Kralendijk – Researcher Gerjanne Voortman recently presented the main results of the investigation into the situation of immigrants in Bonaire that she conducted on behalf of Project Integrated Neighborhood Approach (part of the Public Entity of Bonaire). The hall in Oceanway Tera Cora was filled with 160 immigrants, mostly of Latin American background. The language during the presentation was Spanish. “While the number of immigrants increases in Bonaire, we know very little about the situation of immigrants who sometimes live are traveling for years on the island”, says Voortman.
The cultural anthropologist last year held interviews, conducted an extensive survey and walked with a district worker, to understand the problems and priorities of the immigrants themselves and of the entities with which they are dealing. The main issues that emerged are: ignorance about rights and obligations, language barriers and exploitation in the workplace.
These problems, according to Voortman, are clearly related to each other. “Because people are not aware of their own rights and duties, they are vulnerable in the workplace. Because they do not speak Dutch and Papiamento, useful information from for instance the Government, is not understood. It is very important that people know their rights as workers, but also their rights as citizens and what their own responsibilities”, according to the researcher.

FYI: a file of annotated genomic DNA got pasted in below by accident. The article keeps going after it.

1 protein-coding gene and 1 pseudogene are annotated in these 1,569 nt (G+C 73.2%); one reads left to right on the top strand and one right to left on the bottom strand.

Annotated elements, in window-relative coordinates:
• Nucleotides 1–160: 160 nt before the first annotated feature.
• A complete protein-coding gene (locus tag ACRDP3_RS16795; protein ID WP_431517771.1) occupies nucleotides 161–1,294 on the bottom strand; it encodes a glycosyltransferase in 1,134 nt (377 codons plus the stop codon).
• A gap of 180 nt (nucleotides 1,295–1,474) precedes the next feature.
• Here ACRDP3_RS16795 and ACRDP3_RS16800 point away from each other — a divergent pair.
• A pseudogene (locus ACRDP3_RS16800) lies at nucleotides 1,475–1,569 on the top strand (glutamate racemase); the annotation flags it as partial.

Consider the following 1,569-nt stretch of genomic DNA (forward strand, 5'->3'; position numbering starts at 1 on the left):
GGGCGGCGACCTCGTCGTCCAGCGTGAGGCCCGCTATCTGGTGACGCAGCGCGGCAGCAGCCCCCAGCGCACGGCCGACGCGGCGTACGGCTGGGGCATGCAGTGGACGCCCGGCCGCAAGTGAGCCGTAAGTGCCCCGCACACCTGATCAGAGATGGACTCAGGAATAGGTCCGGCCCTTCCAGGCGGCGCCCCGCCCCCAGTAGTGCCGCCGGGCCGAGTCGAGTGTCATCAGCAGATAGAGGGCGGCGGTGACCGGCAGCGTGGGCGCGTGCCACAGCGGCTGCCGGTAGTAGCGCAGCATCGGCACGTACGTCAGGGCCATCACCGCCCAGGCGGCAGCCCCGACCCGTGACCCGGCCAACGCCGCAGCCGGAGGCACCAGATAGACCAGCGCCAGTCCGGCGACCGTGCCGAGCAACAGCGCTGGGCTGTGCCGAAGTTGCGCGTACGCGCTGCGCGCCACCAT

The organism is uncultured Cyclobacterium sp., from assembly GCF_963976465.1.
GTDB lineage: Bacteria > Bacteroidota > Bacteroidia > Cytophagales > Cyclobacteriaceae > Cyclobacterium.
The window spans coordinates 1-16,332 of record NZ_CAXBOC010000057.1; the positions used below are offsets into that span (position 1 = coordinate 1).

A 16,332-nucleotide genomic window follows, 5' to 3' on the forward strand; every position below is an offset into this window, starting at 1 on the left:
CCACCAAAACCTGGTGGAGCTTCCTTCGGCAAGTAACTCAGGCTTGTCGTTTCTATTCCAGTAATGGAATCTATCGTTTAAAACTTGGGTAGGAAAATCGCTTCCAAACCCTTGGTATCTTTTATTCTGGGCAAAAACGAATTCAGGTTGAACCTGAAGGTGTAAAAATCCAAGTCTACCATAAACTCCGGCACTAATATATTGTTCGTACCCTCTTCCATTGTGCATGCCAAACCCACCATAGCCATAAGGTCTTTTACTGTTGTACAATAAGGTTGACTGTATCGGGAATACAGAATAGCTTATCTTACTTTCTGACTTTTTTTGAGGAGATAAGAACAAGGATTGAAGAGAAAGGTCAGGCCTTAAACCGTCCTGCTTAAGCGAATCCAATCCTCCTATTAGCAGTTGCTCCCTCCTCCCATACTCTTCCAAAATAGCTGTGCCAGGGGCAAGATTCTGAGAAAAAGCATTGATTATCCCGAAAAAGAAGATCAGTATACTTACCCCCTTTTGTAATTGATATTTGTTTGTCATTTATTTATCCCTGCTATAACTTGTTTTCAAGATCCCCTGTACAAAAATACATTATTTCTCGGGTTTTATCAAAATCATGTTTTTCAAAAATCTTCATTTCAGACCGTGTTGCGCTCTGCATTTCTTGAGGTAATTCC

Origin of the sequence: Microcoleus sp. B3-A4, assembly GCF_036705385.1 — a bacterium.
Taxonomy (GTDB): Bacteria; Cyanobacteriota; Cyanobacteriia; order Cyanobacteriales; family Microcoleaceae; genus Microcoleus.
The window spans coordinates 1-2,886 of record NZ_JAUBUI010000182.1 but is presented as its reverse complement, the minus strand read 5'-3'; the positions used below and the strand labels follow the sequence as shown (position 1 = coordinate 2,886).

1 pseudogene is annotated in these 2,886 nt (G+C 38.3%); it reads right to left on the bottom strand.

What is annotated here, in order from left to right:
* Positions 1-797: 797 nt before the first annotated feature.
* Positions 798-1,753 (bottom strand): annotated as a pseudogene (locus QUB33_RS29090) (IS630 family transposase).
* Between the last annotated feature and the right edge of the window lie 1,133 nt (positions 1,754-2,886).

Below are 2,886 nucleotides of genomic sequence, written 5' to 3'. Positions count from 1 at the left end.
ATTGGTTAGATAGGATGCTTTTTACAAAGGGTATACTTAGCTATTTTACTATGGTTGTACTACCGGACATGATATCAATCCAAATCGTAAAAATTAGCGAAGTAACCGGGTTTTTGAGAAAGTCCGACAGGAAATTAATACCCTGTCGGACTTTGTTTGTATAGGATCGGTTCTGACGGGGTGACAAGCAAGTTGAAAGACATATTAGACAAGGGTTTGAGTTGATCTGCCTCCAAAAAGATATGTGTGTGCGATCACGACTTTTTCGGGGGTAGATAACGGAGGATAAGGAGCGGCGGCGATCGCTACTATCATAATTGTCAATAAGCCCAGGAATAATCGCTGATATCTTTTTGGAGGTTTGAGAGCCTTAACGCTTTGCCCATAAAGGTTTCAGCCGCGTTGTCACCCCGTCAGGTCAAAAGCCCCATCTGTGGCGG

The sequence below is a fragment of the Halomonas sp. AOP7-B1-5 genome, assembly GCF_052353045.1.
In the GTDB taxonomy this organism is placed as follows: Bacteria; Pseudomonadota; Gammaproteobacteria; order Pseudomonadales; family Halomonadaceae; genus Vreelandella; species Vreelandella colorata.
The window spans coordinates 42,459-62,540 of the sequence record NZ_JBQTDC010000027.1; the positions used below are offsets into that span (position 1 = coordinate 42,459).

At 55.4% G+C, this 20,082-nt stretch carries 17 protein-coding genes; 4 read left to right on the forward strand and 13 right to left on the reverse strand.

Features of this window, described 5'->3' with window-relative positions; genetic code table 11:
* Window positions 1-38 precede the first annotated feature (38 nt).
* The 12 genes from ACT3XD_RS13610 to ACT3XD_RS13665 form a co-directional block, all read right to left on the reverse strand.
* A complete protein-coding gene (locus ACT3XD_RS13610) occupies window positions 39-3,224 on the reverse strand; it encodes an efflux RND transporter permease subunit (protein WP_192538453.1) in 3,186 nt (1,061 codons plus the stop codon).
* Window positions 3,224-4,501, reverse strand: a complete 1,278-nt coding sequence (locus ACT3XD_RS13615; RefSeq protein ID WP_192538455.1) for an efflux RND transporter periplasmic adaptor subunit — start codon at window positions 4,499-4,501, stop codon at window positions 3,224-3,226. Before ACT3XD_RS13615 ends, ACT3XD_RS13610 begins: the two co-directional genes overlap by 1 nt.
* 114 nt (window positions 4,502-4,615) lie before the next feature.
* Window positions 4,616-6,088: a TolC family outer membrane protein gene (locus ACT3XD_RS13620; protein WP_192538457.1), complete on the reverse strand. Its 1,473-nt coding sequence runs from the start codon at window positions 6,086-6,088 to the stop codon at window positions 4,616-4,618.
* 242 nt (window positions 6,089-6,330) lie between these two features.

In this study, the definition of immigrant was defined to Bonaire residents born outside the Kingdom of the Netherlands, regardless of their legal status and years of residence on the island. This group together forms a quarter of the people on Bonaire. The largest communities within this population are Dominicans, Colombians, Venezuelans and Peruvians. Among the immigrants on Bonaire many people work in catering, cleaning, construction, or as a shopkeeper. A particularly high proportion of them are entrepreneurs.
Notable is the absence of this quarter of the population in government and service functions. This is due largely to language barriers. Of immigrants living on the island 10 years or more, only 9% is able to speak Dutch. According to Voortman, especially for highly educated immigrants, the command of Dutch would be key to better job opportunities.
After the presentation, there was a lively discussion led by the leader of the Project Integrated Neighborhood Approach, Max Suart. While the audience obviously wanted to know how the problems will now be solved, there were few concrete answers. According to Voortman, the diagnosis has now been made by this study and made recommendations for improvements have been outlined. Solutions according to Voortman and Suart will require cooperation of- and cooperation among the various national and local government agencies.